Reducing the risk of a nuclear war
The world has not used nuclear weapons since 1945. But 2022 is fraught with anxiety, given the geopolitical turbulence. While N-weapons cannot be wished away, the sanctity of deterrence must be acknowledged anew by the nuclear weapon powers
Every year, August 6 is observed as Hiroshima Day to recall the apocalyptic destruction rained on the Japanese city by the United States (US) in 1945, followed by a similar nuclear weapon attack on Nagasaki three days later. The attack marked the end of World War II. While the world has managed to avoid a similar use of nuclear weapons for 77 years and renews this pledge annually, the occasion this year is fraught with deep anxiety given the prevailing global geopolitical turbulence and a disturbing absence of sagacious leadership.
The Russian invasion of Ukraine in February and the manner in which Moscow invoked its nuclear capability to warn the US resurrected memories of the first phase of the Cold War when the two adversaries engaged in sabre rattling. The 1962 Cuban Missile Crisis introduced a degree of sobriety and restraint about the consequences of taking recourse to nuclear weapons. Subsequently, the nuclear club expanded to five nations, with China joining the US, the former Union of Soviet Socialist Republics (USSR), the United Kingdom, and France.
By 1968, this club became an exclusive one. In a rare display of realpolitik solidarity, the two former superpowers, the US and USSR, crafted the Nuclear Non-Proliferation Treaty (NPT). It effectively divided the world into the five nuclear weapon haves — and disarmed the unarmed into permanent nuclear have-nots.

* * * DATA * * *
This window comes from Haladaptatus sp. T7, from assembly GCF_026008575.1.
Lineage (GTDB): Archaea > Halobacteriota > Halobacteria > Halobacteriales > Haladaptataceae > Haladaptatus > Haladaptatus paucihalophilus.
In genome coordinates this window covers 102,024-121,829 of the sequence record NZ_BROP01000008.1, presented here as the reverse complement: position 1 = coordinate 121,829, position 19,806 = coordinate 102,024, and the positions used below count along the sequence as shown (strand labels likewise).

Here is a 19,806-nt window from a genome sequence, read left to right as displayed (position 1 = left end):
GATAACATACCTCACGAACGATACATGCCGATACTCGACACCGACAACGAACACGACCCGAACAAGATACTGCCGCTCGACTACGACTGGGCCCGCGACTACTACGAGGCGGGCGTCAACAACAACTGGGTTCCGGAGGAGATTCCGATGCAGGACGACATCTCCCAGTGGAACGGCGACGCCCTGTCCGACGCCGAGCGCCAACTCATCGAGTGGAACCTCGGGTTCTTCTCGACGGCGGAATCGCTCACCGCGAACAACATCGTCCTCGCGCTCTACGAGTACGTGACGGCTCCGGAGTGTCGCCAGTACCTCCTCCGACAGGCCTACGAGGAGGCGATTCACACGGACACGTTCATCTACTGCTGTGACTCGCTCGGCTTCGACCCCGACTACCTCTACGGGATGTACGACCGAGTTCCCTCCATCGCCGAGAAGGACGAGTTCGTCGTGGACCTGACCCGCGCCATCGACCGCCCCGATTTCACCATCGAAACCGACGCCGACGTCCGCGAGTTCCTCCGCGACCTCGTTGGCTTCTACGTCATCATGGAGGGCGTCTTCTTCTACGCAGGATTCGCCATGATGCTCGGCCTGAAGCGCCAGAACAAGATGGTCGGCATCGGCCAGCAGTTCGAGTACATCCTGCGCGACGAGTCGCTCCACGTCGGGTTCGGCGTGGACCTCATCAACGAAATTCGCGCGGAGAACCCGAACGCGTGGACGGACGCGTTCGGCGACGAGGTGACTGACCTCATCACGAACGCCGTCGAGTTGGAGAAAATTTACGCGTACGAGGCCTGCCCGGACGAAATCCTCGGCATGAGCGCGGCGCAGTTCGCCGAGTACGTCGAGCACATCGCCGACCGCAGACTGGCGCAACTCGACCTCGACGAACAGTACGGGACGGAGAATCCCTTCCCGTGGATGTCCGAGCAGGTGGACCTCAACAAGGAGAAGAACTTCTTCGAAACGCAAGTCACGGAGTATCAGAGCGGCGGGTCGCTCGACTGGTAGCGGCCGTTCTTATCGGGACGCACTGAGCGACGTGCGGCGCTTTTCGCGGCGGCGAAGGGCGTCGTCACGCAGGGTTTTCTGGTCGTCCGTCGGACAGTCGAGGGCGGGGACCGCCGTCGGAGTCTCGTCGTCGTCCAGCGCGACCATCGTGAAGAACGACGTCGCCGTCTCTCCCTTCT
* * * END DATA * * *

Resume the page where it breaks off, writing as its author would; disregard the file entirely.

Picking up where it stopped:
In short, through NPT, the five nuclear weapon powers, who are also the permanent members of the United Nations Security Council, accorded to themselves the responsibility of maintaining global nuclear stability — but in 2022, they have muddied the sanctity of nuclear deterrence. This trend has been exacerbated further by the most recent US-China tensions over Taiwan, wherein Beijing has issued a dire warning. In the end-July phone call between US President Joe Biden and his Chinese counterpart President Xi Jinping, the latter is reported to have warned the White House occupant that “those who play with fire will perish by it” and added ominously, “it is hoped that the US will be clear-eyed about this.” This warning was conveyed to Washington before the US House of Representatives speaker Nancy Pelosi’s visit to Taiwan (August 3). Beijing’s response to the visit is being monitored carefully.
The stalled Iranian nuclear deal and periodic threats by North Korea about using its nascent weapons of mass destruction capability against the US and its regional allies add to the discord. Suffice it to note that 2022 is a blighted year in relation to the global nuclear challenge.